Interfaith Dialogues: Can They Work?

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By Brittany Smith, Christian Post Reporter
February 17, 2012|1:16 pm

A Jew, a Christian and a Muslim are having a conversation.

This sentence could be the beginning of a bad joke. But a new group is hoping that conversation is not a joke, but a way to explore what their religions have in common.

Named after the religious figure shared by all three faiths, The Abrahamic Council wants to recruit leaders from the Jewish, Christian and Muslim faiths to dialogue using the Scriptures. Despite their differences, leaders of these faiths share the creation story, the biblical figure Abraham, and they look to the Old Testament as the guidelines for what is right and wrong.

"When glancing at news media, in general we get the impression that the three largest religions of the world have very different views on practically everything. But is that a fact? We think not. By focusing on our common denominators we seek to find truth and grounds for peace," explains Danish businessman and founder Jeppe Hedaa in a released statement.

The plan for the council is to consider issues and problems that pose moral or ethical dilemmas to individuals and society, and after discussion, release a consensus statement. They hope that the statement will help rabbis, clergy and imams who are also wrestling with such issues.

American lobbyist and conservative activist Grover Norquist, most known for his war on taxes, told The Christian Post that he thinks the idea for the council is a good one and long overdue. Norquist's wife is a practicing Muslim and he supports interfaith dialogues, often participating in them.

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He said the number one factor in whether or not people are hostile to Muslims is if they know or interact with any Muslims.

The whole point of an interfaith council, Norquist said, is "to eliminate unnecessary conflict, not eliminate the differences."

He said it would be fascinating to do a checklist of 50 things that all three religions agree on and then have them see how many they have in common.

"The number of things they have in common dwarfs the things they have in common with the secular world," Norquist said. "A lot of Christians have no idea how similar Islam is to Christianity."

But not everyone is ready to jump onboard.

Frank Gaffney, president of the American Center for Security Policy and outspoken critic of radical Islam, told CP that he thinks interfaith dialogues can be helpful, but only if they are with "Muslims whose practice of faith does not involve any military and legal doctrine that is fundamentally totalitarian, such as Sharia law."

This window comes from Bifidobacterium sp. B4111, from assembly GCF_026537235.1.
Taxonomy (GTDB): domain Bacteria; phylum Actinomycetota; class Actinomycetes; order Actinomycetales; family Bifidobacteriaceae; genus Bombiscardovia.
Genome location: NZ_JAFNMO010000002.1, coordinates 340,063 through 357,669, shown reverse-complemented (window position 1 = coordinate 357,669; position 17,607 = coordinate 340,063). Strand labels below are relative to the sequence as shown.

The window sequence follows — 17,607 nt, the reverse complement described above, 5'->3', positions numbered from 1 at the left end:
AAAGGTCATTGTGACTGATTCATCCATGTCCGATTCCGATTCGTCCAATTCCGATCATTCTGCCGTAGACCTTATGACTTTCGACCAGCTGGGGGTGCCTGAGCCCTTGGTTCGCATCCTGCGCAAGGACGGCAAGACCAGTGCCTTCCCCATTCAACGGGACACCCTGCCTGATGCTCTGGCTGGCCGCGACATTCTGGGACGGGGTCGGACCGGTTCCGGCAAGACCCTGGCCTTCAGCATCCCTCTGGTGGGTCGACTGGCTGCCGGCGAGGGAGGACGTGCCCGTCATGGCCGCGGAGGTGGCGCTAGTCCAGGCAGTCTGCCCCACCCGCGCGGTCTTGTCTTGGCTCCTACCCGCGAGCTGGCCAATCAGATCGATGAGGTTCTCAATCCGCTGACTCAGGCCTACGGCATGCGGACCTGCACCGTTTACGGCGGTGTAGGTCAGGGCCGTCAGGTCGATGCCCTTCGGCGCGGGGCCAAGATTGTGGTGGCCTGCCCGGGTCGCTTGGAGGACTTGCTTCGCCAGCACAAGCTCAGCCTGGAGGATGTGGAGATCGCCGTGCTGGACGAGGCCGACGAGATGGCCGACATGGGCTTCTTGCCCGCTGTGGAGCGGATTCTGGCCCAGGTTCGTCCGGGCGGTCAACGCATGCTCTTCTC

He said he would urge those participating in these types of dialogues to do them only if they are doing it with people "who make it clear they reject the political doctrine that Sharia represents."

Dr. Tal Davis was with the Southern Baptist Convention's North American Mission Board for over 15 years, and participated and facilitated many interfaith councils during his time with them – specifically between Catholics and Southern Baptists.

He told CP that various interfaith dialogues "are helpful to clarify the beliefs that different groups may hold. They can be helpful for dispelling misconceptions."

But he said that sometimes these groups, in their desire to be tolerant, "overlook key theological and religious differences."

Davis emphasized that evangelicals can't ignore the key difference they have with Islam and Judaism – that salvation is through Jesus Christ alone. He said Christians are obligated to at least introduce nonbelievers to Christ "in ways that are loving and caring."

For these councils to work, and for the dialogues to add validity to the discussions, each faith leader has to be honest about what they believe, even if it is different, Davis said.

The council is still in initial planning stages, but for the first year's trial-run, The Abrahamic Council will discuss guidelines for how a country or a community could educate its children in religion.

"Education is important for every society and holds the key to future understanding among different believers. By addressing this issue through The Abrahamic Council, I truly think we can help to minimize conflicts for the next generations by allowing them to grow up with less prejudice," Mohamed A. Mohamed, instructor in Religious Studies at Northern Arizona University, and one of the council's coordinators said in a released statement.

The council also expects to address issues such as religious freedom, immigration, financial systems, secularism, and the role of media in promoting understanding and tolerance. The council hopes to hold its first conference in late 2012 or early 2013.

On the Web: http://www.a-c.org/faq.html

 

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